A Big Catalyst for EA Stock
When Electronic Arts Inc. (NASDAQ:EA) unveiled its highly anticipated “Madden NFL 17” football video game on August 23, enthusiasm helped buoy EA stock to an all-time high. Two weeks earlier, the company scored a major partnership coup by signing a three-year deal to become the official video game partner of Manchester United—an impressive union that focused more attention on Electronic Art’s highly anticipated “FIFA 17” video game. And looking ahead, 2017 will see the release of the next installment of the Star Wars film franchise, and since Electronic Arts holds the video rights to that lucrative offering, it is too easy to imagine more activity in that area.
While no one is questioning Electronic Arts’ ability to team up with iconic sports and entertainment entities—nor is anyone deriding the company’s talent for creating its own proprietary titles—the question remains whether Electronic Arts stock is a good bet. Admittedly, digital creativity and fiscal performance are not synonymous, and more than a few cutting-edge tech companies are notorious for their underperforming stocks. But EA is showing an increasingly muscular vigor that is lacking in many tech stocks, and it would appear that the near future holds great potential for EA stock.
A Serving of Fun and Surprise From Electronic Arts
From a corporate perspective, this has been an uncommonly successful time for the Electronic Arts brand. In addition to the aforementioned “Madden NFL 17” release and Manchester United partnership, Electronic Arts Inc. turned up the buzz machine with a well publicized beta test for its “Titanfall 2” multiplayer game, which is scheduled for an October 28 debut on the “PS4,” “Xbox One” and personal computer (PC) platforms. (Source: “A comprehensive test of the servers and the backend was conducted on Titanfall 2 multiplayer,” The Country Caller, August 24, 2016)
Electronic Arts Inc. continues to see strong loyalty among gamers for its current offerings. During the first quarter of its fiscal year 2017 that concluded in June, the company recorded more than 6.6 million players for its “Star Wars Battlefront” game and more than 11.5 million players on its “Battlefield” franchise, the last entry of which debuted last November and has already become one of the top-downloaded “iOS” games in more than 130 countries. (Source: “Digital Transformation Drives Electronic Arts’s Revenues in Fiscal 1Q17,” Market Realist, August 17, 2016)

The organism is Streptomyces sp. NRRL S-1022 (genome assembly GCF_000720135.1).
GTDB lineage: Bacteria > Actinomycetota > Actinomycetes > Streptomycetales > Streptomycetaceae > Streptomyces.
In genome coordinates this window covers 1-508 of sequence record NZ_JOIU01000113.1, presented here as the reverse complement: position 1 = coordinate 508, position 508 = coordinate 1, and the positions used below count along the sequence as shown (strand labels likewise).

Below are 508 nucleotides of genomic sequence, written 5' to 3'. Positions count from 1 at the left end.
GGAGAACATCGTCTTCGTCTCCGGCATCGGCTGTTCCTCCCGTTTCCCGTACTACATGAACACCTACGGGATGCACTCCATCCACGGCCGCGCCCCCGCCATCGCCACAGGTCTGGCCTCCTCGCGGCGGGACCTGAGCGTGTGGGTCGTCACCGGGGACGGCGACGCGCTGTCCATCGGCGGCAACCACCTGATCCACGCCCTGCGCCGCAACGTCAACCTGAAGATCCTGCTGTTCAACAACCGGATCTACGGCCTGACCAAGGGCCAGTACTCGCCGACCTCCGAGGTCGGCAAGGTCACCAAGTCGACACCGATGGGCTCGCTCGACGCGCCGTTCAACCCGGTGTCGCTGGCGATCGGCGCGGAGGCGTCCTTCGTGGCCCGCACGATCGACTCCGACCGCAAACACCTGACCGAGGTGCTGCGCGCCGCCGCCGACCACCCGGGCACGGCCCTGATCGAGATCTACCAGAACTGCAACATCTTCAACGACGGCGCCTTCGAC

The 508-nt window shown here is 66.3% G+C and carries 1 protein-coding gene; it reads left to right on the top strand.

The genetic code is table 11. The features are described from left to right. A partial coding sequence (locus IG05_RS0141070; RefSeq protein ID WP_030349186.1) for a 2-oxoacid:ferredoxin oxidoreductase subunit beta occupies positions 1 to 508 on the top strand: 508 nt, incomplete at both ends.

As for the Electronic Arts stock, its first-quarter 2017 fiscal year earnings generated a nice surprise: it earned seven cents a share, excluding items on sales of $682 million during the quarter, which is a significant difference from the anticipated two cents a share on sales of $651 million that was predicted in a Thomson Reuters poll of analysts. On a year-over-year basis, Electronic Arts’ earnings per share fell 53% and sales slipped 2%. But, then again, the company did not introduce any new titles during this quarter. (Source: “Electronic Arts Stock Gets Price Target Hikes On Q1 Earnings,” Investor’s Business Daily, August 3, 2016)
However, the fiscal first quarter will be the final time that Electronic Arts incorporates revenue, gross margin and per-share earnings on an adjusted basis. This switch follows pressure from the U.S. Securities and Exchange Commission on earnings reports that rely on metrics that are not in sync with generally accepted accounting principles (GAAP). (Source: “Electronic Arts Sees Smaller-Than-Expected Decline in Profit, Revenue,” The Wall Street Journal, August 2, 2016)
The viability of Electronic Arts stock is, curiously, bringing about a bit of polarization among investment experts. Following the release of “Madden NFL 17, TheStreet rated EA stock as a “buy” with a ratings score of “A,” but Piper Jaffray offered an “overweight” rating and went so far as to predict that the game would generate flat year-over-year sales in 2017. (Source: “Electronic Arts (EA) Stock Up on ‘Madden NFL 17’ Launch,” TheStreet.com, August 24, 2016)
Trade-Ideas LLC went even further in its pessimism, branding EA as “water-logged and getting wetter.” (Source: “Trade-Ideas: Electronic Arts (EA) Is Today’s “Water-Logged And Getting Wetter” Stock,” TheStreet.com, August 3, 2016)
And, yet, 17 out of 21 analysts at brokerage firms that assign “buy” ratings have a “buy” or “better” rating for EA stock, while Wedbush analyst Michael Pachter gave EA an “outperform” rating and predicted “significant growth for the foreseeable future, driven by impressive franchises, digital momentum and cost discipline.” (Source: Investor’s Business Daily, op cit.)
The Takeaway Regarding EA Stock
For a company that seems to have all the right moves, it is strange to see ratings of “overweight” and “water-logged” connected to EA stock. Of course, you can’t please everyone, and even the self-proclaimed experts are far from infallible, as EA proved with its recent earnings report.
With a strong lineup of current and soon-to-be-released titles plus a global army of fans that are showing no signs of rejecting its video games, Electronic Arts Inc. certainly gives the impression of being in a great place. Turning down EA stock at this time would be a strange strategy, as Electronic Arts is poised to continue to be a leading player in its tech sector for the coming year.